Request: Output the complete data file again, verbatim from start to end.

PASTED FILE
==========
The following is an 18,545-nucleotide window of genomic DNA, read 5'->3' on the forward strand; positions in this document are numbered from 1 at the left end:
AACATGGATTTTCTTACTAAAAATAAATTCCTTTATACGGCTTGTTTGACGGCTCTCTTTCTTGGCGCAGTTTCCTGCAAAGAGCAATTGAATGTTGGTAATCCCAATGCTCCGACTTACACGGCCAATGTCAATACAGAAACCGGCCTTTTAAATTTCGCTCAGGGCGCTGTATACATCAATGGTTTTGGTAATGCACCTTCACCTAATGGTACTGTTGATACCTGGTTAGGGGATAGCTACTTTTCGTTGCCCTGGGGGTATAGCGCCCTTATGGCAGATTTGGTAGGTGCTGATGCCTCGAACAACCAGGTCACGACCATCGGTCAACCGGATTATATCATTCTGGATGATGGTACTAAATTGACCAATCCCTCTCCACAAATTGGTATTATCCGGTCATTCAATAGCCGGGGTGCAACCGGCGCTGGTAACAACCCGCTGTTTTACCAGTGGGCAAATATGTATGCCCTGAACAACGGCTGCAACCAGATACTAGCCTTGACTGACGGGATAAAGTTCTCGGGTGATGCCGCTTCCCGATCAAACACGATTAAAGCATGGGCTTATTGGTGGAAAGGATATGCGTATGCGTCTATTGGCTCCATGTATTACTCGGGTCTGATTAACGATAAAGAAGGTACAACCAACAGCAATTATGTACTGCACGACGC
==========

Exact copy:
The following is an 18,545-nucleotide window of genomic DNA, read 5'->3' on the forward strand; positions in this document are numbered from 1 at the left end:
AACATGGATTTTCTTACTAAAAATAAATTCCTTTATACGGCTTGTTTGACGGCTCTCTTTCTTGGCGCAGTTTCCTGCAAAGAGCAATTGAATGTTGGTAATCCCAATGCTCCGACTTACACGGCCAATGTCAATACAGAAACCGGCCTTTTAAATTTCGCTCAGGGCGCTGTATACATCAATGGTTTTGGTAATGCACCTTCACCTAATGGTACTGTTGATACCTGGTTAGGGGATAGCTACTTTTCGTTGCCCTGGGGGTATAGCGCCCTTATGGCAGATTTGGTAGGTGCTGATGCCTCGAACAACCAGGTCACGACCATCGGTCAACCGGATTATATCATTCTGGATGATGGTACTAAATTGACCAATCCCTCTCCACAAATTGGTATTATCCGGTCATTCAATAGCCGGGGTGCAACCGGCGCTGGTAACAACCCGCTGTTTTACCAGTGGGCAAATATGTATGCCCTGAACAACGGCTGCAACCAGATACTAGCCTTGACTGACGGGATAAAGTTCTCGGGTGATGCCGCTTCCCGATCAAACACGATTAAAGCATGGGCTTATTGGTGGAAAGGATATGCGTATGCGTCTATTGGCTCCATGTATTACTCGGGTCTGATTAACGATAAAGAAGGTACAACCAACAGCAATTATGTACTGCACGACGC